Pose exists in a category of its own. Ryan Murphy’s FX series is unique, historic (for its subject matter and for the fact that it cast the largest number of trans actors in one show), and political. It’s also really entertaining, and much of the charms of this flashy and lifelike chronicle of New York’s ball-culture scene in the 1980s and ’90s comes from the breakout performers, among them Ryan Jamaal Swain.
On Pose, Swain plays Damon, a naive gay man who flees to New York City after his parents discover his sexuality and ban him from their family home. In the first season, Damon often serves as a stand-in for the audience; he has a lot to learn about the ballroom scene, even if voguing pretty much comes naturally to him. Soon he is welcomed into the House of Evangelista, and later makes it into a prestigious dance program (after an especially moving audition set to Whitney Houston’s “I Wanna Dance With Somebody (Who Loves Me)”). He gets his first boyfriend, Ricky (Dyllón Burnside), and deals firsthand with the terrors of the AIDS crisis, which began about six years before the first season takes place. Though Damon’s story may be specific to the characters coming of age in the late ’80s and early ’90s, there are universal themes that the audience, and the actor who plays him, can relate to. And in season two, Damon has matured, but he still makes mistakes, still has a lot to learn, and still must figure out how to strike a balance between family, work, and school.
Both Swain and his Pose character are dancers and dreamers, but the actor admits that he finds himself connecting to Damon in more ways than one. “I oftentimes go through bouts of self-loathing and being very self-conscious and anxious in regard to just, like, my place in this world,” he says. “Although all of these great and exciting things are happening, there is a type of imposter syndrome that can creep up on me or any type of artist who’s trying to deal with success of this magnitude happening so quickly. For me, I think that’s where Damon and I see each other. I think that’s where the DNAs cross. On top of being a dreamer, there’s also having the courage to create. Having the courage to go forth and live and show up for your life.”
The 25-year-old Swain grew up in Birmingham, Alabama, then graduated from Howard University and almost immediately landed his first screen role, in Pose. “I read the script and saw myself in it and was scared and nervous to be a part of it because I’d never seen anything like this. Knowing that and feeling that, and just being like, I want to be a part of that because it provides agency and vocabulary for my family to really understand some people they have never met before, and some people they have met before,” he says. “Like Damon, I had to deal with some of those situations as well. It’s art mirroring reality, myself being a vessel for an experience that is so close to mine, and then also providing healing for everyone. It has made me über-political.”
Swain comes from a family of activists, so there’s always been the expectation that he would do something with his life that impacted the culture. “A lot of my family were Freedom Riders. They did the bus boycotts with Martin Luther King Jr. and so many of the Southern Leadership Conference people like MLK, Malcolm X, and Ralph Abernathy. It’s always been in my bloodstream,” he says. “I’ve always been an artist on the front lines of social change and making sure that I’m providing a voice for the voiceless, and as a marginalized person or as an ostracized minority, my space already is political. My being, my body is already political, since we stepped foot on this soil in 1670 whatever it was. You know? Since my ancestors were brought over here, I’ve been political.”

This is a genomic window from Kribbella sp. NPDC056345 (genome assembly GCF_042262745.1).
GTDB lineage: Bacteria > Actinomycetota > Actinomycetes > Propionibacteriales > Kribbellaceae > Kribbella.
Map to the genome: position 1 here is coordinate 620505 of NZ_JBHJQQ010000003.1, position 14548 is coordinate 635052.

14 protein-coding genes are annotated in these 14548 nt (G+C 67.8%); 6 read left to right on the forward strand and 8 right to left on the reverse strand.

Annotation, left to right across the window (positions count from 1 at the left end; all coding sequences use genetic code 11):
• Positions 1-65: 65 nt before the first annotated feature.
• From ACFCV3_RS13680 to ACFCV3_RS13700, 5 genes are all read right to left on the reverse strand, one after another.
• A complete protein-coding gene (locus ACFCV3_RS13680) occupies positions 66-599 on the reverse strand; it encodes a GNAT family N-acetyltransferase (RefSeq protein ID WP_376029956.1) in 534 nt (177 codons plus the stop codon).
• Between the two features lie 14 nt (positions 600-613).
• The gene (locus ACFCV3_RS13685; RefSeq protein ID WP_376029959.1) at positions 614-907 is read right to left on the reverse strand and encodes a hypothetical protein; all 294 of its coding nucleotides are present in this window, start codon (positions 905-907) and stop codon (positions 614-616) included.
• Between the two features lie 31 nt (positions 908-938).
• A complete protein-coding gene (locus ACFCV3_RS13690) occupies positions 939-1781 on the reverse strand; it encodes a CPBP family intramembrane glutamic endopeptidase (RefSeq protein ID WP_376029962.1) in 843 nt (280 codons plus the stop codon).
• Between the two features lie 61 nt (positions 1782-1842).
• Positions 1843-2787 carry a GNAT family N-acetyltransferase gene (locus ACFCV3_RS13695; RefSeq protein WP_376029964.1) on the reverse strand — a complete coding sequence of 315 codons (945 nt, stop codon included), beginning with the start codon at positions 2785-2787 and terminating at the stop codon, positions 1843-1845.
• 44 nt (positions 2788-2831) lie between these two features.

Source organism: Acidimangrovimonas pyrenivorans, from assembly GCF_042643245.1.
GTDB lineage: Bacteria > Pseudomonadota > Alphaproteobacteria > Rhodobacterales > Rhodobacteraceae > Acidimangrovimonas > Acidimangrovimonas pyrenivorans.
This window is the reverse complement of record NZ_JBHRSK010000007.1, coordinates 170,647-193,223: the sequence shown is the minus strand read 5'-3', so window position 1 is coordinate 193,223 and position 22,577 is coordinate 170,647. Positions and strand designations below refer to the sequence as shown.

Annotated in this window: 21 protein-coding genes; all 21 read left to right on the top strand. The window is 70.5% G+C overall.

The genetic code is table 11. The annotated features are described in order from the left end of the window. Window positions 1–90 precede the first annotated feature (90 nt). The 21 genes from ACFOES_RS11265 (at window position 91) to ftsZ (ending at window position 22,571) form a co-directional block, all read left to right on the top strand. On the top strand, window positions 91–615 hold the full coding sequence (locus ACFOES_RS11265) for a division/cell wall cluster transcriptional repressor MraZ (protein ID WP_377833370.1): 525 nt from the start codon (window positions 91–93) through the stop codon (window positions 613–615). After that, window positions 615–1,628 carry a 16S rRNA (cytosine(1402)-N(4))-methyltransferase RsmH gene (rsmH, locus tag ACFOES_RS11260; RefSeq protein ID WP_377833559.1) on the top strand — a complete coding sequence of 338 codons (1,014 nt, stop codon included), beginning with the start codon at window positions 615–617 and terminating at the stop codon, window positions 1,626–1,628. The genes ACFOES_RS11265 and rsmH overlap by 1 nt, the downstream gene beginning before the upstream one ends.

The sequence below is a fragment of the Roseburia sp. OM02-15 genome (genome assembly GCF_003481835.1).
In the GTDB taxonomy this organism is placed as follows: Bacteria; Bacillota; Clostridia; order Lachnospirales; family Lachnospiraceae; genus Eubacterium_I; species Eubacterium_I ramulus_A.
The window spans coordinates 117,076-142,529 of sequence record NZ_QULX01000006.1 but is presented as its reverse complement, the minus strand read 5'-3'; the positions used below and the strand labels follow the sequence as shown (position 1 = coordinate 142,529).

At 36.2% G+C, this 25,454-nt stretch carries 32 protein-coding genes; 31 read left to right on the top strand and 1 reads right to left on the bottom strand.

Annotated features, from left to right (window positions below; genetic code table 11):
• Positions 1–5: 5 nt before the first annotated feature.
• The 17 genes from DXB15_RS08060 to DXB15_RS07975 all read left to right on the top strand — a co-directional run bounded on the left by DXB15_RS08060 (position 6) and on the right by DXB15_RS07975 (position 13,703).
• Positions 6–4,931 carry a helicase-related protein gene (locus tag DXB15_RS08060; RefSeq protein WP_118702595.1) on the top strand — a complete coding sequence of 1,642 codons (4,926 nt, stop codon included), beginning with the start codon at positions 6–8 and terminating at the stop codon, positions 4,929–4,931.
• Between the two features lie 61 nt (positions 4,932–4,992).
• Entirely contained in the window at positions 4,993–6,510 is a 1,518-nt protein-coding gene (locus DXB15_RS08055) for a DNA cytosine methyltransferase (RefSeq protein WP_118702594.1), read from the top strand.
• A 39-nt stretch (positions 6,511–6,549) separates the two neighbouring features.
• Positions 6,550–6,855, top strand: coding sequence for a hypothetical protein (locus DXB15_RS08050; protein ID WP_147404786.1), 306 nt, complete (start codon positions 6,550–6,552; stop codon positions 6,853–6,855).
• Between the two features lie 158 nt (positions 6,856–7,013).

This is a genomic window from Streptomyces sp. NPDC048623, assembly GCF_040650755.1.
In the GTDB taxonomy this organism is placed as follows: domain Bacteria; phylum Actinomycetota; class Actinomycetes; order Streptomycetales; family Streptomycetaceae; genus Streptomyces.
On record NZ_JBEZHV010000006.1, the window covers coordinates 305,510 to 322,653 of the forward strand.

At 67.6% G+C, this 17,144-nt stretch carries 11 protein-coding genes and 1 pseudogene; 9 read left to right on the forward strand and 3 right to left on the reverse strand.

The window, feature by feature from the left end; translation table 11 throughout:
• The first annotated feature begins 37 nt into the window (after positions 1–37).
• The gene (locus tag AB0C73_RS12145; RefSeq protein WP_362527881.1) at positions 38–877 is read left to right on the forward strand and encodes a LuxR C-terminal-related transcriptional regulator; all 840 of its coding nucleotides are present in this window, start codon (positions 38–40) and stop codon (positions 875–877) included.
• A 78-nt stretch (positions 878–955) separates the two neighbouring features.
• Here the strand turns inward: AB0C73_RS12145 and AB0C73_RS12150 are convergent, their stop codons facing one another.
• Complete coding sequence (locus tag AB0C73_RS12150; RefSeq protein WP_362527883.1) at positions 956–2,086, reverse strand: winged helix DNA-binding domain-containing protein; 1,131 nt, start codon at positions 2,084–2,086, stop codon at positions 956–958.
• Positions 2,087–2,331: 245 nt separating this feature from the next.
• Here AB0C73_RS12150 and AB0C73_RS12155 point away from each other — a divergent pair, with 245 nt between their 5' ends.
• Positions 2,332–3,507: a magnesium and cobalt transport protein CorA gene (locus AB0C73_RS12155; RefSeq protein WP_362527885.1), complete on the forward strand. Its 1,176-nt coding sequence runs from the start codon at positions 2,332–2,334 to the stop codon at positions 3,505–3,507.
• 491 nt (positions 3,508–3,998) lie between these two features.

One of the central plots of the second season of Pose is the co-opting of a subculture, with Madonna’s 1990 hit “Vogue” bringing the drag ballroom scene into the mainstream. Some characters, like the house mother Blanca Evangelista (Mj Rodriguez), are hopeful. She sees the arrival of voguing and ball culture on MTV as a positive thing. Others, like the ball MC Pray Tell (Billy Porter), are more cynical. He views it as a flattening of a vibrant culture and dangerous to its survival. The tension between the mother and father figures in Damon’s life is a theme throughout season two. “You get to see these characters take ownership—ownership of their bodies, ownership of their dreams,” Swain says. “We have an ambitious spirit, but maybe our body or the world isn’t ready for that. It’s going to be good to see how that materializes itself on the bodies of the characters this season.”
And then there is the issue of Donald Trump. Long before he became president, and even before he was a reality-television personality, Trump haunts Pose like a specter. On Pose, we never see him as a character, and we probably never will, but his name and presence can be felt. Some characters, like those played by Evan Peters and James Van Der Beek, work in Trump Tower. The latter, as a coked-out businessman named Matt Bromley, speaks of Trump with fear and reverence. As an unseen character, Trump is understood as a foil to the real people living in New York, like the ones played by Swain, Rodriguez, and Indya Moore; and Pose, a show that hammers home the importance of authenticity and choosing to live in the world’s den of fear, would be remiss to leave out someone who was, after all, a defining figure of late-20th-century New York City.
The irony of having Trump as a character on a show set in 1990 when he’s such a terror now is not lost on Swain. “Just knowing that Pose exists in this climate, in this time period, in this Trump Era…,” he says. “I’m from Alabama, and I’ve never seen Alabama so much in the news before this abortion ban. I was kind of freaked out when I got all of these notifications. Like, Why is Alabama in the New York Times? Why is it here? Why is it there? Then I saw, and I was mortified. Because now we have people trying to shut down women’s bodies, shut down trans military soldiers. We have these things that are trying to separate us in our social caste system that has been implemented in this country for so long.